of land or out of the appropriations made for the contingencies of the acquiring department, independent establishment, or agency.
The Attorney General may, in his discretion, base any opinion as to title required either by this Act or any other law upon either or both of the following: Certificates of title of title companies or such evidence of title as he may deem satisfactory.
The foregoing provisions of this section shall not be construed to affect in any manner any existing provisions of law which are appli. cable to the acquisition of lands or interests in land by the Tennessee Valley Authority; and nothing in this section shall be construed to affect in any manner any authority which the Secretary of War, the Chief of Engineers, or the Secretary of the Interior have under the provisions of law in force on the date this section as amended takes effect with respect to the approval by them of title to land or interests in land acquired by the War Department or the Department of the Interior, as the case may be. Nor shall the foregoing provisions of this section, or the provisions of any other law, be construed to require any opinion of the Attorney General in connection with the acquisition or improvement of easements and rights-of-way for military or naval purposes; or for the acquisition or improvement of easements and rights-of-way by the Department of Agriculture for forest and other conservation purposes where the cost of any such easement of right-of-way acquired under a single instrument of conveyance and the cost of any improvement thereon does not exceed $2,500; and the Attorney General may, in his discretion, waive the requirement for his opinion in connection with the acquisition or improvement of easements and rights-of-way for other purposes when, in his opinion, such waiver will not jeopardize the interests of the United States.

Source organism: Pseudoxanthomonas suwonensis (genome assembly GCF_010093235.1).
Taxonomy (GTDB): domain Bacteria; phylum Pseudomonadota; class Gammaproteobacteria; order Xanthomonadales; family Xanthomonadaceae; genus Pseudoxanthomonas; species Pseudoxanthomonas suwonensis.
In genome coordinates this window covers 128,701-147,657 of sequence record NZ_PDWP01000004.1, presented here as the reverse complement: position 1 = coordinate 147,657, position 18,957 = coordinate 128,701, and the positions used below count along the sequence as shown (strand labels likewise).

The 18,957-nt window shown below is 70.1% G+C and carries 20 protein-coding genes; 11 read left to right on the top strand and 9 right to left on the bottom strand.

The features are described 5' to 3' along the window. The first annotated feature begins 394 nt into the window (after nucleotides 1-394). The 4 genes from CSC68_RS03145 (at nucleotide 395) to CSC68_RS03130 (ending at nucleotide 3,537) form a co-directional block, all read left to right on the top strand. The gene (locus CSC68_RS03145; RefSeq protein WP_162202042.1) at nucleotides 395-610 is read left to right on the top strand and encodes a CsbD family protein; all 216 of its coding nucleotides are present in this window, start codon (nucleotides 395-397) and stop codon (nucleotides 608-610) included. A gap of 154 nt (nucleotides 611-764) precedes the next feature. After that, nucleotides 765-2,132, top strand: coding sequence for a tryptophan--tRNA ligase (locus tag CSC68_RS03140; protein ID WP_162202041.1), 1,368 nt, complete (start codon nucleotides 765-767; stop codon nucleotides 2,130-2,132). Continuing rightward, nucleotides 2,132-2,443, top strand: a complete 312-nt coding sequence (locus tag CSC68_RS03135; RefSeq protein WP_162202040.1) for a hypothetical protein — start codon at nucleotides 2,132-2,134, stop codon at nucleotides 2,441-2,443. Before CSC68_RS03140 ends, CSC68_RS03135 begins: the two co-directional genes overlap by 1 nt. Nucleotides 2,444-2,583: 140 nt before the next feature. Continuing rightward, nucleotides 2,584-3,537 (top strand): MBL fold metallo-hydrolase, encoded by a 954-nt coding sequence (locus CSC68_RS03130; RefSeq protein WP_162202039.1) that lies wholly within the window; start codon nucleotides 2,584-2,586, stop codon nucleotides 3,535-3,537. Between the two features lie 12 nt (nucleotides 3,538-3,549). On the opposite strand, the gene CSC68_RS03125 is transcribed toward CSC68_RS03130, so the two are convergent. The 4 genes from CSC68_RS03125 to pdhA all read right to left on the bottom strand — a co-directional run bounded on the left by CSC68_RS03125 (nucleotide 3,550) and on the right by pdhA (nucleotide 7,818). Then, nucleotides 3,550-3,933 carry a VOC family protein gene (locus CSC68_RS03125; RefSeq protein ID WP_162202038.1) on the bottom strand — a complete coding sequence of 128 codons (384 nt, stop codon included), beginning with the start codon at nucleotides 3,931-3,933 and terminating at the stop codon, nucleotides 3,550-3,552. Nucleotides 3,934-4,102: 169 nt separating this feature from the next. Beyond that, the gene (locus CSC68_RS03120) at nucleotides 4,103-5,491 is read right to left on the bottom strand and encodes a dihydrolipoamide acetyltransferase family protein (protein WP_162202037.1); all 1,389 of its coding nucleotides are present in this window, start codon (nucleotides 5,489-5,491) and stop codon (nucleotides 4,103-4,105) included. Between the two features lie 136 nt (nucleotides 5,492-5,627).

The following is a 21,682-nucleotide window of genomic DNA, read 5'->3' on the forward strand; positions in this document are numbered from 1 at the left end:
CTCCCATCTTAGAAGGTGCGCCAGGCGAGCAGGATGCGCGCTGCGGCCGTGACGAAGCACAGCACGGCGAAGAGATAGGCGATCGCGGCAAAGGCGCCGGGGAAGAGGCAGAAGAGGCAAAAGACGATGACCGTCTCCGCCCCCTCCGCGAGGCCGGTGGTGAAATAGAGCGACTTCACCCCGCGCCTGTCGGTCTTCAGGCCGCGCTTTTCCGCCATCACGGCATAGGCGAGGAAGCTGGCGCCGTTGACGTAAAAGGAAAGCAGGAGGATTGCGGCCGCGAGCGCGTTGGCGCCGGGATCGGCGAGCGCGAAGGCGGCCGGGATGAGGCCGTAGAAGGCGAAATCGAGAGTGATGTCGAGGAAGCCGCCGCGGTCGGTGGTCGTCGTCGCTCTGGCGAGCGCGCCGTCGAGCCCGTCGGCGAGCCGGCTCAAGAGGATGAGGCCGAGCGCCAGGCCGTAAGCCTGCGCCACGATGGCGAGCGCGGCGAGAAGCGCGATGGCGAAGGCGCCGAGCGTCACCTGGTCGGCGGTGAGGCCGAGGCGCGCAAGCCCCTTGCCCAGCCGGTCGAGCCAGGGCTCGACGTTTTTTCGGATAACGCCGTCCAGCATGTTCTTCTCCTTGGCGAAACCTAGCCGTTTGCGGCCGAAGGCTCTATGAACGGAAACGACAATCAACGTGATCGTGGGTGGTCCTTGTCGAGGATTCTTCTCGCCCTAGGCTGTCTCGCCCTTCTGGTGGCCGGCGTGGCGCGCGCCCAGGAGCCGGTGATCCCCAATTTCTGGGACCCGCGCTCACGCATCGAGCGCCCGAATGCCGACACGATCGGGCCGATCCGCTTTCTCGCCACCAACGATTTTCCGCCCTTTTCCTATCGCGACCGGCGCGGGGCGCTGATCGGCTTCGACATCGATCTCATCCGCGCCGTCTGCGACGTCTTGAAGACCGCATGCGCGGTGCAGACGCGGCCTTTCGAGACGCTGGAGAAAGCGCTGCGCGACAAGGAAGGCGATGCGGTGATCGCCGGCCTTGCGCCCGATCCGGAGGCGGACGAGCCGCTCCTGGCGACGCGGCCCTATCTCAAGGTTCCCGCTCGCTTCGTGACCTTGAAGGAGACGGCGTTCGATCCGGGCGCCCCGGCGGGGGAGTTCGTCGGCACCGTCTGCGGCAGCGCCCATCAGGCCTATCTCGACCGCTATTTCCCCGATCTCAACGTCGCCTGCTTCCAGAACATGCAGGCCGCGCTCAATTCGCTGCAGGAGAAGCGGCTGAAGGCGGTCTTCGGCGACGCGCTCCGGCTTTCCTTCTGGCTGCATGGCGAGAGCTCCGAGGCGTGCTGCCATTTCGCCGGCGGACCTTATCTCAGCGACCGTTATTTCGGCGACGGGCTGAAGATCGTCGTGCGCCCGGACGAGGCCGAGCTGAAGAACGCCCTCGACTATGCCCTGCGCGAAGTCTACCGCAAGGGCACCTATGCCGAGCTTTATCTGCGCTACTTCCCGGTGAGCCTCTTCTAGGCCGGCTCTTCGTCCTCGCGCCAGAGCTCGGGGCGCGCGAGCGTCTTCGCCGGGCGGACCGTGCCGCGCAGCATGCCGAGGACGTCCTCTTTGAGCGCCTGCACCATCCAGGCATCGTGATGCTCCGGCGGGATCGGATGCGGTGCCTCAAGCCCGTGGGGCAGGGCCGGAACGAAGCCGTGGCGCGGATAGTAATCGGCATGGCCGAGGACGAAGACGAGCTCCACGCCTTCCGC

Notwithstanding any other provision of law, the obtaining of exclusive jurisdiction in the United States over lands or interests therein which have been or shall hereafter be acquired by it shall not be required; but the head or other authorized officer of any department or independent establishment or agency of the Government may, in such cases and at such times as he may deem desirable, accept or secure from the State in which any lands or interests therein under his immediate jurisdiction, custody, or control are situated, consent to or cession of such jurisdiction, exclusive or partial, not theretofore obtained, over any such lands or interests as he may deem desirable and indicate acceptance of such jurisdiction on behalf of the United States by filing a notice of such acceptance with the Governor of such State or in such other manner as may be prescribed by the laws of the State where such lands are situated. Unless and until the United States has accepted jurisdiction over lands hereafter to be acquired as aforesaid, it shall be conclusively presumed that no such jurisdiction has been accepted. (R. S., sec. 355; June 28, 1930, 46 Stat. 828; Oct. 9, 1940, 54 Stat. 1083,40 U.S.C., sec. 255.)
PUBLIC BUILDINGS AND WORKS, GENERALLY
1831. Construction, etc., by Treasury Department of buildings for other executive departments or establishments. The Secretary of the Treasury may, in his discretion, upon the request of the head of